It is an established practice for the prosecution to specify the quantity of drugs as not less than a certain quantity -- just below the threshold for the death penalty -- when it decides to bring a less serious trafficking charge against an offender. The prosecution does not have to give reasons for its decision to reduce the charge.
The minimum punishment for trafficking in not less than 14.99g of heroin is 20 years' jail and 15 strokes of the cane. The maximum is 30 years' jail or life imprisonment and 15 strokes of the cane.
Copyright © 2011 Singapore Press Holdings Ltd.
The Straits Times, Singapore, 28 March 2012, p.B6
Man gets 19 years for part in violent robberies
By Selina Lum
ONE of the two men has already been handed the death penalty, and yesterday it was the turn of the other to face the music.
The pair, childhood friends in Sabah who met again while working in Singapore, committed a series of violent robberies in 2008, one of which led to the death of a security guard.
After a trial last year, construction worker Fabian Adiu Edwin, 22, was convicted of murder and given the mandatory death penalty.
Ellarry Puling, a dishwasher, was found guilty of a lesser charge of robbery with hurt.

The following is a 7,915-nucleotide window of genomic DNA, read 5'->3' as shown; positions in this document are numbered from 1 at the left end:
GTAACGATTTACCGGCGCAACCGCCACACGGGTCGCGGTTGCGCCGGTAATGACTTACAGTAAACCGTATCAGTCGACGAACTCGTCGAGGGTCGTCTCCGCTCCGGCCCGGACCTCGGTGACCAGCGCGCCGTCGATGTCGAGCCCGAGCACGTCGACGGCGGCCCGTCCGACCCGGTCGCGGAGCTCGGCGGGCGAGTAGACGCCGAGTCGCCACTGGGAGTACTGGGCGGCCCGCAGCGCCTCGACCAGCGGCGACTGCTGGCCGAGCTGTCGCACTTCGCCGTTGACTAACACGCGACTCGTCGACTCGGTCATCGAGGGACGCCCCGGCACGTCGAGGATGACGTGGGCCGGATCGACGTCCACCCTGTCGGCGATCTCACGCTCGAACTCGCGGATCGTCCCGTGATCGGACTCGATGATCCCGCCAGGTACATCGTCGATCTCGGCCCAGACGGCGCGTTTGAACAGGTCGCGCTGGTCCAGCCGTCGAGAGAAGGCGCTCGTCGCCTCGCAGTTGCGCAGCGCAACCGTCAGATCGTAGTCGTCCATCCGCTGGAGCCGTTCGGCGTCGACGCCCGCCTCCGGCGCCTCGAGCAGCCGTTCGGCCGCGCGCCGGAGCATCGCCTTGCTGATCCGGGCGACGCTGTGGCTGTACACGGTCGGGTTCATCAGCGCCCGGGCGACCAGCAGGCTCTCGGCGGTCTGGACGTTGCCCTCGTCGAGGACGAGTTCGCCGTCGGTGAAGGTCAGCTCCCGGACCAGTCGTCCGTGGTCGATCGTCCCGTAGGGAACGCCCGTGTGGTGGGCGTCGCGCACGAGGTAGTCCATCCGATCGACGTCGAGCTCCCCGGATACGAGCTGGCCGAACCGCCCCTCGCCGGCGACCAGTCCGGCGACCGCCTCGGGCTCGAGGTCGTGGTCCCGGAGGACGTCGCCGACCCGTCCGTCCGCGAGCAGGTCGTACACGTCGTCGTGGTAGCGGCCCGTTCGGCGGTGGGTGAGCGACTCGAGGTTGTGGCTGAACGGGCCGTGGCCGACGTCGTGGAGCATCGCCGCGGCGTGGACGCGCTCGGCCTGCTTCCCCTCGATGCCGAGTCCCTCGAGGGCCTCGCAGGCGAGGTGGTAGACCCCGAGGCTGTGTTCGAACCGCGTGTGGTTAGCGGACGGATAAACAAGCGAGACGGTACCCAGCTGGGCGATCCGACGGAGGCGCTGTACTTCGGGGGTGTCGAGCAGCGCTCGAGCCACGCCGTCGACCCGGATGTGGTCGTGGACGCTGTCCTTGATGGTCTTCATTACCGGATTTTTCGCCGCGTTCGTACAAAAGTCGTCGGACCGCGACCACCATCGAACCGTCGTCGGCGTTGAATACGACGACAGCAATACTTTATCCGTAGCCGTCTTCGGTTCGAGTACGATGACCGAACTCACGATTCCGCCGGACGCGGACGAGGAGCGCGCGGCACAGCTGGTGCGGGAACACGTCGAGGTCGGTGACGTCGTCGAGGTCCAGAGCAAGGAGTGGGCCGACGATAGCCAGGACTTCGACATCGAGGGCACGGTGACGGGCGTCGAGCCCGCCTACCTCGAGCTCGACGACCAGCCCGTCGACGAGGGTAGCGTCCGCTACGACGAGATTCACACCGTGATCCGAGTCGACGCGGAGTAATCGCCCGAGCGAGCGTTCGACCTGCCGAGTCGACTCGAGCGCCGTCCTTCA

Yesterday, the 28-year-old was jailed for 19 years and ordered to be caned 24 strokes on that charge and five other charges of robbery with hurt, relating to separate incidents.
The High Court heard yesterday that he and Fabian were childhood pals in Sabah who had met again while working here.
They hatched a plan to commit robbery. Their modus operandi was to prowl the streets for potential victims carrying mobile phones, thick wallets and other valuables such as Cashcards.
They targeted small-built foreign men, as they felt female victims would scream loudly and draw attention. They would trail someone to a deserted spot before robbing him.
Yesterday, Ellarry admitted that, between July 27 and Aug 23, 2008, he robbed six men while assaulting them.
Besides Mr Loh Ee Hui, 35, who died from head injuries, two other victims lost consciousness from being assaulted.
The first victim was air-conditioner repairman Wang Huanqing, 21, a Chinese national who was walking home along Sims Avenue.
The pair punched and kicked him until he passed out. Fabian took Mr Wang's valuables, while Ellarry kept a lookout. They split the $500 loot.
On Aug 23, they were smoking when they saw Mr Loh sitting at a bus stop along Sims Avenue. Ellarry acted as the lookout while Fabian hit Mr Loh on the head with a wooden stick.
Later, they spotted Malaysian kitchen assistant Cheah Kwai Loy, 40, walking along Lorong 21A Geylang. Fabian punched the victim's head, kicked and stepped on him, while Ellarry kept watch.
Fabian, then 18, was arrested on Sept 7, 2008, while Ellarry, then 25, was nabbed the next day.
Pleading for leniency, Ellarry's lawyer B. Rengarajoo, assisted by Mr Balvir Singh Gill, argued that his client had agreed to join in the robberies only after Fabian's incessant persuasion, as he could not get by on his $100 take-home pay.